Drone in Morocco

Understanding the Ban on Drone Usage in Morocco: Causes and Implications

Urban Legend?

This rumor goes that there was a significant incident which ruined it for everyone: an individual irresponsibly flew his drone above the king’s residence in Agadir. This reckless action heightened security concerns, as it demonstrated how easily drones could breach sensitive areas. Consequently, the government enforced stricter regulations on drone usage to protect national security and prevent similar breaches. Such incidents underscore the importance of controlled drone operations, ensuring that unauthorized flights do not pose threats to important sites or compromise the safety of high-profile individuals. Therefore, tighter controls and permits became essential to mitigate potential risks associated with drone flights.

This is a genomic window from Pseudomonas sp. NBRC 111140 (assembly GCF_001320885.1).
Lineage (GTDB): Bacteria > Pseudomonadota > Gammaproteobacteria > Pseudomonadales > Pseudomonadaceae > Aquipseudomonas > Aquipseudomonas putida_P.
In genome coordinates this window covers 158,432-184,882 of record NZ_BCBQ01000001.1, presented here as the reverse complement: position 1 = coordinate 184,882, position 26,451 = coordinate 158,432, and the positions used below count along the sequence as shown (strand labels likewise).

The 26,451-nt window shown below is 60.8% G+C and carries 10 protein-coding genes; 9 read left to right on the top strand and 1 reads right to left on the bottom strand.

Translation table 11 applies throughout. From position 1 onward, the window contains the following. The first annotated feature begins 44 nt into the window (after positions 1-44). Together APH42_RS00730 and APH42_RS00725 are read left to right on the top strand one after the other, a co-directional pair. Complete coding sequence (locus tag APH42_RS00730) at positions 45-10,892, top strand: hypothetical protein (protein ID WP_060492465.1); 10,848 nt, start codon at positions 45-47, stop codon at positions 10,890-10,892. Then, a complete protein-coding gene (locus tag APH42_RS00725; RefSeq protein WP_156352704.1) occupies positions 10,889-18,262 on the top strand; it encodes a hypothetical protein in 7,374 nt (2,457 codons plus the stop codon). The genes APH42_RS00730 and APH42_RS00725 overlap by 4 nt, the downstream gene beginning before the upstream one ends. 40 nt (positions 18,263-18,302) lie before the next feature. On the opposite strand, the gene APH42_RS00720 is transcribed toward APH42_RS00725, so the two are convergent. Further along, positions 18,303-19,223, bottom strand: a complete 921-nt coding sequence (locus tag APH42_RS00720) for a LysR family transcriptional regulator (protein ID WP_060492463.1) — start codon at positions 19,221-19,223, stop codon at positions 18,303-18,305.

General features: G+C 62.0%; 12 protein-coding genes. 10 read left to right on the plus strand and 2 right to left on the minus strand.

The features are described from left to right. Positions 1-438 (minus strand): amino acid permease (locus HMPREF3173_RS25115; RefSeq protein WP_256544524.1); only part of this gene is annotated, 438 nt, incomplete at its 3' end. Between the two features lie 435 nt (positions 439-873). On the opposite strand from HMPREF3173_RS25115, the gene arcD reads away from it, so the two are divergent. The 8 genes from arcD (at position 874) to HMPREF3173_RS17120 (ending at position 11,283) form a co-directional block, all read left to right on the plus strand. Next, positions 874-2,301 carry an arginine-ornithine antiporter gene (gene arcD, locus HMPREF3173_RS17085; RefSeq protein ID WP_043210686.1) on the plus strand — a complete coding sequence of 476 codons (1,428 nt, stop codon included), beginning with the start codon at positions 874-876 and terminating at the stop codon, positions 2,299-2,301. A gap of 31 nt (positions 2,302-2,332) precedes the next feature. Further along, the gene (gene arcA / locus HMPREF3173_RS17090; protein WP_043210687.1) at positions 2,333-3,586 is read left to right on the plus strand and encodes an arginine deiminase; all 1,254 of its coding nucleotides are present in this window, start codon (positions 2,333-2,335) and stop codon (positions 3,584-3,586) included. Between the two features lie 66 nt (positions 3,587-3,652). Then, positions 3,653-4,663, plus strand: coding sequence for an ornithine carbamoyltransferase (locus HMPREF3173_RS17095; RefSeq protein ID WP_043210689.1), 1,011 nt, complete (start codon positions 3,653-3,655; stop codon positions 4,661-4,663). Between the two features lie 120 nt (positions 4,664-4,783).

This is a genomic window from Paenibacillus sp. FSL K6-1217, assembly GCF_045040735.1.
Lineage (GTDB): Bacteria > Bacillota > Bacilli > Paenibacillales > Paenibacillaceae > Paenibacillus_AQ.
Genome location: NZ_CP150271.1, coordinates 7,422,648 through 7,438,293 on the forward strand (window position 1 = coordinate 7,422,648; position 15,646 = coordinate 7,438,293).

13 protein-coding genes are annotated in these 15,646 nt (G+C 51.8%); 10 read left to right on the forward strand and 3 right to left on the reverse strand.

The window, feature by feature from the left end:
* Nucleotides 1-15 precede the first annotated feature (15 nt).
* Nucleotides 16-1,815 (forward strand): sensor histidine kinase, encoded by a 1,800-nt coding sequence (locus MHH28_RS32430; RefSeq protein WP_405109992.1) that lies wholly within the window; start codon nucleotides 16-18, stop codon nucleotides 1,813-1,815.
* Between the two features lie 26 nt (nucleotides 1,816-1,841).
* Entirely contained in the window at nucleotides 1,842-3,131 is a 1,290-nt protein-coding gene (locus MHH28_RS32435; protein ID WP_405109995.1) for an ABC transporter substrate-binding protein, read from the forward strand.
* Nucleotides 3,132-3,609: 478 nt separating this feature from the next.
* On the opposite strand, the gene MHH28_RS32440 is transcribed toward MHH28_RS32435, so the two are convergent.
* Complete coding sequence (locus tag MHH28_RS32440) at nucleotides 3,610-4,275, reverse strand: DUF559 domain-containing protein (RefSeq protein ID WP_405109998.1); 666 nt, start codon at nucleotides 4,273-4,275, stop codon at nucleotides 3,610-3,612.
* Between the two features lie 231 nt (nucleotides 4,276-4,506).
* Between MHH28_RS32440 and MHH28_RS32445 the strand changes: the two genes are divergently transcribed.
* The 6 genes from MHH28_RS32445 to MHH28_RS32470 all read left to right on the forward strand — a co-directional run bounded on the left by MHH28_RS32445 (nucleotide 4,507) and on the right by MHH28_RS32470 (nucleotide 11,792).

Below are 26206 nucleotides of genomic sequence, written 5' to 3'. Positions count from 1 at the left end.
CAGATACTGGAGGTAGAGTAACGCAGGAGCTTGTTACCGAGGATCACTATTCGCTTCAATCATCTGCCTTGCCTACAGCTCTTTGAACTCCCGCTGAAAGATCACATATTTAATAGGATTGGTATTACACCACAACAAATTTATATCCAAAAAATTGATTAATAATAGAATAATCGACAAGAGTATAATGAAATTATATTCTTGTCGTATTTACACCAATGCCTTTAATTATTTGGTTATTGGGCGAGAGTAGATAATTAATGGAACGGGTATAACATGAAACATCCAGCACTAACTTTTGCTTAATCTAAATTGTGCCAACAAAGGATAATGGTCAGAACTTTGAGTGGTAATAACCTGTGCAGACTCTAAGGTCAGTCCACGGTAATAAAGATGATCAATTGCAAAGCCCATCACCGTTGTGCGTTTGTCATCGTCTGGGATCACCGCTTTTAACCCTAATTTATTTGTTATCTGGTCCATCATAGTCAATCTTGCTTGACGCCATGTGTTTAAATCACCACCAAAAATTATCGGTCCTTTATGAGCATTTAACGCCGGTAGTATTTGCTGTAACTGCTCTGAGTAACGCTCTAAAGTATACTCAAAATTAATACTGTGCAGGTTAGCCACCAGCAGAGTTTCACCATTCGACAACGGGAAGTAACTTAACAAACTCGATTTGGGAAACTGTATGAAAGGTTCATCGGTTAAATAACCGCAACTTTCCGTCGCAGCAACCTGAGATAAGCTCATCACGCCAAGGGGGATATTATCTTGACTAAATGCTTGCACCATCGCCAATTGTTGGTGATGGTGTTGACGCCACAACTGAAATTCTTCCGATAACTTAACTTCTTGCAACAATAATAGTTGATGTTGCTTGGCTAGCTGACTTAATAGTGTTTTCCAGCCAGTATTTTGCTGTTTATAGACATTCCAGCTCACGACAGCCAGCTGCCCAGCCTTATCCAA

Drone Usage in Morocco a National security risk?

Morocco was and is still in a state of semi/cold war with Algeria via its proxy Polisario Front, so any smuggled drone can be a fatal threat to its national defense, because its secret military distribution and positioned weapons on the borders will be easily discovered by its enemies. To allow civilians to acquire and freely use drones, it would need to have special radars and qualified persons in each military zone that continuously scan approaching flying objects and shoot any suspicious one. This seems to be costly for Morocco, so it’s better to ban them from the start. However, one can acquire and legally use a drone in Morocco if they get permission with a small fee from the local authority, but they are forced to explain where, when, and who they are shooting.